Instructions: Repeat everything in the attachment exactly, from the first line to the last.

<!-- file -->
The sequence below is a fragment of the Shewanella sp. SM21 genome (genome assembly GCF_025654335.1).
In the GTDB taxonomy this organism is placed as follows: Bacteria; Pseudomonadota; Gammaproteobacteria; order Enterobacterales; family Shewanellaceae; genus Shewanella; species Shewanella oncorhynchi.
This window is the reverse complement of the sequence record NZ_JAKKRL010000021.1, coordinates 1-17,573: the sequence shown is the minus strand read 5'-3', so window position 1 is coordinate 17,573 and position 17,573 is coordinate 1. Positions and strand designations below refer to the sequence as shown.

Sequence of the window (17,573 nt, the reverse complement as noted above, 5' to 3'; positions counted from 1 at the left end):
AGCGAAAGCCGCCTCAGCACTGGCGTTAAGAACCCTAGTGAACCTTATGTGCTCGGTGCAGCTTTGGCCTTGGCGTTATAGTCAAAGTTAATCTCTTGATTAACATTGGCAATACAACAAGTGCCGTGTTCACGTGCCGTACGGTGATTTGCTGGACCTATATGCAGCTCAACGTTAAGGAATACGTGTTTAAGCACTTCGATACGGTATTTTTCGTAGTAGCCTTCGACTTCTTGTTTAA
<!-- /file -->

The sequence below is a fragment of the Shewanella sp. SM21 genome (genome assembly GCF_025654335.1).
In the GTDB taxonomy this organism is placed as follows: Bacteria; Pseudomonadota; Gammaproteobacteria; order Enterobacterales; family Shewanellaceae; genus Shewanella; species Shewanella oncorhynchi.
This window is the reverse complement of the sequence record NZ_JAKKRL010000021.1, coordinates 1-17,573: the sequence shown is the minus strand read 5'-3', so window position 1 is coordinate 17,573 and position 17,573 is coordinate 1. Positions and strand designations below refer to the sequence as shown.

Sequence of the window (17,573 nt, the reverse complement as noted above, 5' to 3'; positions counted from 1 at the left end):
AGCGAAAGCCGCCTCAGCACTGGCGTTAAGAACCCTAGTGAACCTTATGTGCTCGGTGCAGCTTTGGCCTTGGCGTTATAGTCAAAGTTAATCTCTTGATTAACATTGGCAATACAACAAGTGCCGTGTTCACGTGCCGTACGGTGATTTGCTGGACCTATATGCAGCTCAACGTTAAGGAATACGTGTTTAAGCACTTCGATACGGTATTTTTCGTAGTAGCCTTCGACTTCTTGTTTAA